Texas Tribune News
For the first time in a decade, members of Congress examined the topic of reparations for African Americans over slavery at a hearing on a proposed study on the issue from U.S. Rep. Sheila Jackson Lee, D-Houston.
In her opening remarks to a packed committee room Wednesday, Jackson Lee said her measure would be “long overdue,” adding that “slavery has never received an apology.”
“Let this day, June 19, 2019, be the marker for the commitment for each and every one of you,” she later said. “On my watch, we will watch this bill pass and be signed by the president of the United States of America.”
Her resolution calls for a commission to “study and develop reparation proposals for African-Americans” and consider a national apology by the government “for the perpetration of gross human rights violations and crimes against humanity on African slaves and their descendants.”
Although her measure received a warm reception from many civil rights advocates and black Americans, it will be a tougher sell in the U.S. Senate. Earlier this week, Majority Leader Mitch McConnell, a Kentucky Republican, dismissed reparations for slavery as not “a good idea” and said that it would “be pretty hard to figure out who to compensate.”
“We’ve tried to deal with our original sin of slavery by fighting a civil war, by passing landmark civil rights legislation,” McConnell said. “We’ve elected an African American president.”
Still, the hearing by the House Judiciary Subcommittee on the Constitution, Civil Rights and Civil Liberties on House Resolution 40 — named for the unfulfilled federal promise to provide freed African Americans “40 acres and a mule” — marked the first opportunity in more than a decade that House members were able to tackle the issue, with witnesses including actor and activist Danny Glover; writer Ta-Nehisi Coates; U.S. Sen. Cory Booker, a New Jersey Democrat and presidential candidate who proposed a companion version of the bill to the Senate; and retired NFL player Burgess Owens.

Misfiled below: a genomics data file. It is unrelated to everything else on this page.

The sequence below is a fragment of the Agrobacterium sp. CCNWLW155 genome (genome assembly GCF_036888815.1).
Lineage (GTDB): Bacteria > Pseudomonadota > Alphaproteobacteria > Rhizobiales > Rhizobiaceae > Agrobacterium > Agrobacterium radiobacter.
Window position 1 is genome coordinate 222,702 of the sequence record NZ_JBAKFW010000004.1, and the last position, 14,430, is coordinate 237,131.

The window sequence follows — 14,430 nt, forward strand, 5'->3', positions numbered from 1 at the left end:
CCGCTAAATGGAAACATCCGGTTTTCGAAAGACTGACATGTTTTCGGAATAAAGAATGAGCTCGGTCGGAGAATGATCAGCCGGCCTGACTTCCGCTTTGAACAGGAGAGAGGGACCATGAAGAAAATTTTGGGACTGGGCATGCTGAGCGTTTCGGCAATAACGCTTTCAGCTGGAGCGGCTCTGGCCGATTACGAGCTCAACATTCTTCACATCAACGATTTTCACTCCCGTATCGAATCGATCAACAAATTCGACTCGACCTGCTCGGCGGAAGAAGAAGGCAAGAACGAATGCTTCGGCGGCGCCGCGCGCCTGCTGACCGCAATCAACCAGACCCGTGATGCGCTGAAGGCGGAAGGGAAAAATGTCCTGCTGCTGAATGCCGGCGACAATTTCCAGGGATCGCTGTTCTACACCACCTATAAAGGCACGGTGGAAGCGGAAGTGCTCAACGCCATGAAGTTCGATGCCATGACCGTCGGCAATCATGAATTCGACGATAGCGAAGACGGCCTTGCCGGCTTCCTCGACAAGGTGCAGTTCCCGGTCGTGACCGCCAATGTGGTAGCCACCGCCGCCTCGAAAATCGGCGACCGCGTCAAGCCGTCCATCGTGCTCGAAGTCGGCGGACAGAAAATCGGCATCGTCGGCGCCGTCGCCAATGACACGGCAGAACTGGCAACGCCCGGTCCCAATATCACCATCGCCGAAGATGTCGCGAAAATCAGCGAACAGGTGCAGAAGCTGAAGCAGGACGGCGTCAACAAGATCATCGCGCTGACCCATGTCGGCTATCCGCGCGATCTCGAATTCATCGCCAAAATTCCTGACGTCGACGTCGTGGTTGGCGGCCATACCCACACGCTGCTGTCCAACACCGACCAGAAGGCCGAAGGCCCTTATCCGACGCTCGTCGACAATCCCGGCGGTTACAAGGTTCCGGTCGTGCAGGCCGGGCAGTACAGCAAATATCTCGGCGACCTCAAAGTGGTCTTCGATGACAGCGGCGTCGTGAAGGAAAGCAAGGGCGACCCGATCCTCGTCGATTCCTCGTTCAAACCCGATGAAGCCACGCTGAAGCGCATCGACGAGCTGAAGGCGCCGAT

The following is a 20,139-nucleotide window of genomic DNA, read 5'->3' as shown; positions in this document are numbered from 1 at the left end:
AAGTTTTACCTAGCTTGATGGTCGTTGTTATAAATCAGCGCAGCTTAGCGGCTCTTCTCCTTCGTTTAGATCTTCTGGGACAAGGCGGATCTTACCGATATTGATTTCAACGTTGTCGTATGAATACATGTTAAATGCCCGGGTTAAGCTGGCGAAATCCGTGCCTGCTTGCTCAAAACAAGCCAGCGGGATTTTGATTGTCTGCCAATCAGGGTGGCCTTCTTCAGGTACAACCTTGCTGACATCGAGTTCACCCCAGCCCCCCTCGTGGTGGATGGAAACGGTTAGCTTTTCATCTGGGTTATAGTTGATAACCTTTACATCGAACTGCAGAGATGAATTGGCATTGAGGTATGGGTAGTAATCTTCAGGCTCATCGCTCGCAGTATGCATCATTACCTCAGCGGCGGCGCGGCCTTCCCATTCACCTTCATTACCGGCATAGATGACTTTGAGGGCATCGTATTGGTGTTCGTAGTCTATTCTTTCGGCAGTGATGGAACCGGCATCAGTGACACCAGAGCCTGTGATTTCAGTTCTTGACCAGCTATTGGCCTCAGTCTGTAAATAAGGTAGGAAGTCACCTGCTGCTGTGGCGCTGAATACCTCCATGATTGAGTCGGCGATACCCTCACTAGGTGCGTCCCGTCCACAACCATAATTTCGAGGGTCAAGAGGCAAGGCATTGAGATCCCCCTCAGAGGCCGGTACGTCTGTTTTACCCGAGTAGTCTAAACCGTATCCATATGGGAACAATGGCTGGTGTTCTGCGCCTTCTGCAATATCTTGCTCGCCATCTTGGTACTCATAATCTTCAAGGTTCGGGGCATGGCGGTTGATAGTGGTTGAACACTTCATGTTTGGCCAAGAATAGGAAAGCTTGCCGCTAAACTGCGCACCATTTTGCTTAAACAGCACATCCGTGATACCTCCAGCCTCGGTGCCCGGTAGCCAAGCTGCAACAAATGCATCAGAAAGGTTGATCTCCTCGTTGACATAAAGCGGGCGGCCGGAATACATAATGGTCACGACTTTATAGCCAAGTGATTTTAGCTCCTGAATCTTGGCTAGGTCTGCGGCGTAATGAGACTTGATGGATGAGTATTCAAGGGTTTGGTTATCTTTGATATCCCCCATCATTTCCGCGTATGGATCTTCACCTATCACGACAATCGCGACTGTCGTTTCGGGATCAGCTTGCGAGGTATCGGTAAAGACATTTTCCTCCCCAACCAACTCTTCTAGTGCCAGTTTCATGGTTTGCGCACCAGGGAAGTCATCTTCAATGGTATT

During his testimony, Coates rebuked McConnell for his earlier comments on reparations, noting that “for a century after the Civil War, black people were subjected to a relentless campaign of terror.” That campaign, Coates added, “extended well into the lifetime of Majority Leader McConnell.”
Wednesday’s hearing fell on Juneteenth, a holiday commemorating the emancipation of slaves in Texas on June 19, 1865, but also comes amid a national discussion on reparations among 2020 Democratic presidential contenders.
Booker told the House panel that the nation has “yet to truly acknowledge and grapple with the racism and white supremacy that tainted this country’s founding.” The two Texans in the race — Beto O’Rourke and Julián Castro — have both said they backed Jackson Lee’s reparations proposal, as do most members of the Congressional Black Caucus.
House Majority Leader Steny Hoyer told reporters that Democrats plan to vote on the bill, calling the proposal a “very serious issue,” according to Politico.
Aside from Jackson Lee, three other Texans on the committee — Republican U.S. Rep. Louie Gohmert of Tyler and Democratic U.S. Reps. Sylvia Garcia of Houston and Veronica Escobar of El Paso — were part of a bevy of lawmakers who peppered witnesses with questions about the potential benefits and shortfalls of the proposal.
Escobar and Garcia, who both arrived in Congress this year, asked panelists to respond to critics who argue the country has already addressed reparations through policies like affirmative action or dismiss the idea of reparations as little more than just writing out checks to black Americans.
Gohmert, meanwhile, noted that the Democratic Party, not the Republican Party, played a role in introducing Jim Crow laws and historically supported the institution of slavery.
“It is important that we know our history and we not punish people today for the sins of their predecessors in the Democratic Party,” he said.
“You lie,” a protestor in the audience shouted back.
“I just stated all facts, and again, we have people who are denying history,” Gohmert responded. “That’s not helpful to our discussion.”